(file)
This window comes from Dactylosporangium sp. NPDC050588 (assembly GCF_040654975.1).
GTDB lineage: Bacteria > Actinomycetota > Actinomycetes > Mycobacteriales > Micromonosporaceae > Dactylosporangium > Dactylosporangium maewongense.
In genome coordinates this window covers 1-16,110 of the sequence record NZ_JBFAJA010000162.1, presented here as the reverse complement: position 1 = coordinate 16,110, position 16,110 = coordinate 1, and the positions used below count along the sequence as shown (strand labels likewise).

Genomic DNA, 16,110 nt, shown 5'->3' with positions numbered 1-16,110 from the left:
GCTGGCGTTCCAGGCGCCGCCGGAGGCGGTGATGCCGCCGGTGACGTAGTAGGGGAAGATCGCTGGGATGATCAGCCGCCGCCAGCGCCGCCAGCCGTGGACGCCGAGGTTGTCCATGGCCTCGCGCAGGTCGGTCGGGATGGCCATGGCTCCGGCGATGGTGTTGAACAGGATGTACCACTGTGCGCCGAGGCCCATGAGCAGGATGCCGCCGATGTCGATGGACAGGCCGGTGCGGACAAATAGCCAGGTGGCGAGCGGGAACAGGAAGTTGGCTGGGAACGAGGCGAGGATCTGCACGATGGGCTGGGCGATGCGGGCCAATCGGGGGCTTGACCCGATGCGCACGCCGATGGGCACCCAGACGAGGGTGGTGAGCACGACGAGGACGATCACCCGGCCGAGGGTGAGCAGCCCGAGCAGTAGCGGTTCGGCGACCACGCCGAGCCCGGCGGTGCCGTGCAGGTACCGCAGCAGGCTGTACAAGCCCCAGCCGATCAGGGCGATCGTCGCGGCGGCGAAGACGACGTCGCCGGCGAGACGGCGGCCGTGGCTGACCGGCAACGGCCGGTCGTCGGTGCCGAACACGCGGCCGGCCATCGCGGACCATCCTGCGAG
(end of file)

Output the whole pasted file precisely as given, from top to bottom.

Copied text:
This window comes from Dactylosporangium sp. NPDC050588 (assembly GCF_040654975.1).
GTDB lineage: Bacteria > Actinomycetota > Actinomycetes > Mycobacteriales > Micromonosporaceae > Dactylosporangium > Dactylosporangium maewongense.
In genome coordinates this window covers 1-16,110 of the sequence record NZ_JBFAJA010000162.1, presented here as the reverse complement: position 1 = coordinate 16,110, position 16,110 = coordinate 1, and the positions used below count along the sequence as shown (strand labels likewise).

Genomic DNA, 16,110 nt, shown 5'->3' with positions numbered 1-16,110 from the left:
GCTGGCGTTCCAGGCGCCGCCGGAGGCGGTGATGCCGCCGGTGACGTAGTAGGGGAAGATCGCTGGGATGATCAGCCGCCGCCAGCGCCGCCAGCCGTGGACGCCGAGGTTGTCCATGGCCTCGCGCAGGTCGGTCGGGATGGCCATGGCTCCGGCGATGGTGTTGAACAGGATGTACCACTGTGCGCCGAGGCCCATGAGCAGGATGCCGCCGATGTCGATGGACAGGCCGGTGCGGACAAATAGCCAGGTGGCGAGCGGGAACAGGAAGTTGGCTGGGAACGAGGCGAGGATCTGCACGATGGGCTGGGCGATGCGGGCCAATCGGGGGCTTGACCCGATGCGCACGCCGATGGGCACCCAGACGAGGGTGGTGAGCACGACGAGGACGATCACCCGGCCGAGGGTGAGCAGCCCGAGCAGTAGCGGTTCGGCGACCACGCCGAGCCCGGCGGTGCCGTGCAGGTACCGCAGCAGGCTGTACAAGCCCCAGCCGATCAGGGCGATCGTCGCGGCGGCGAAGACGACGTCGCCGGCGAGACGGCGGCCGTGGCTGACCGGCAACGGCCGGTCGTCGGTGCCGAACACGCGGCCGGCCATCGCGGACCATCCTGCGAG